This contemporary IPO trend is particularly disappointing, given the easier access to loans, cost of loans necessary to stimulate IPO activity and attractive interest rates. These experts believe the country should be doing more than 900 IPOs based on the present size of the U.S. economy, of which, historically, 80% of such IPO transactions have been less than $80 million in size.
When attempting to analyze this disappointing lack of IPO intensity — especially in the areas of health care, technology and energy development — one can only conclude that the overall negative political climate, with its penchant for increased regulations and anti-business ownership attitudes, has persuaded many hundreds of prospective IPO candidates to remain with the current ownership status quo.
It also is the reason that incomparable amounts of monetary liquidity are festering on the bottom lines of middle-sized businesses’ balance sheets. It may indicate why the current U.S. equity markets and their established participators are exceeding growth expectation, instead of focusing on the new, expanded business growth formations of previous post-recession recovery epochs.
Corporate overseas profits untaxed
With an increasing number of multibillion dollar U.S. corporations gaining an expansive segment of their revenues outside of the American homeland, it may come as a surprise that in 2013, 1,000 of these companies reported $2.1 trillion of such earnings. This figure indicates a doubling since 2008, according to a report by Audit Analytics, a research firm in Sutton, Mass. Those foreign-based companies also represented a growing percentage of such companies’ total assets, up from 5.8% in 2008 to 8.7% last year.
According to U.S. accounting rules, these companies should provide public and private investors with an estimate in potential taxes if they were to bring these earnings back home. But as one would expect, these giant corporations are given an escape clause which excludes this provision if corporate boards find it impractical to determine a potential tax bill. Of the 10 companies identified in the Audit Analytics report with the largest amount of offshore earnings, only three disclose what their tax liabilities would be if the U.S. tax provisions were enforced on foreign revenue profits.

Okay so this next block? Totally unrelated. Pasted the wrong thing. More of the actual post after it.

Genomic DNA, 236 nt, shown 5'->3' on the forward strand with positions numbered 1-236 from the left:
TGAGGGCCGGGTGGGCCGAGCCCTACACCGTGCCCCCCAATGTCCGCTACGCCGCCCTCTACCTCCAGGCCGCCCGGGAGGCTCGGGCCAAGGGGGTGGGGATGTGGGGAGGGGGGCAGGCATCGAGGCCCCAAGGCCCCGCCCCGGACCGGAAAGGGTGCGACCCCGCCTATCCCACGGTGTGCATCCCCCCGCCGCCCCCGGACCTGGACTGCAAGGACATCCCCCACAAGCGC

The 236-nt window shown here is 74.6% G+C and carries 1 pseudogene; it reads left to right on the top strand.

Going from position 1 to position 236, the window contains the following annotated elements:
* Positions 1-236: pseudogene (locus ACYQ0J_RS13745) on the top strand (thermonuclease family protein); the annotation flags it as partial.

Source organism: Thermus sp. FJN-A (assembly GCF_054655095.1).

General Electric, at the top of the revenue heap, does not disclose, but indicates $110 billion of offshore earnings in 2013, according to financial statements, which represent 17% of its total assets.
Other big corporations choosing nondisclosure are Pfizer, with $69 billion in offshore earnings; Merck, with $57.1 billion; and IBM, with $52.3 billion. All these companies hide behind the provision of “unpredictability” of potential U.S. tax payments because the federal government has chosen not to impose such “stress” on these corporations. These titans justify their positions by claiming such increased overseas investment expenses are incurred in their chosen offshore domiciles.
While the pressure of increased disclosure does not seem to emanate from this vast investment community, top management knows their choice is one that meets with favor by the bulk of their investors.
The only deviation from the continued non-U.S. payment status quo came during the George W. Bush administration, which proffered a nonrepetitive one-year recycling term at a strongly discounted tax rate. This produced a huge amount of monetary support to the U.S. Treasury, beset at that time by foreign wars and widening Medicare expansion.
It is highly doubtful the current administration will take any steps to repeat such largesse, which would prove immensely unpopular with some of the biggest international U.S. companies.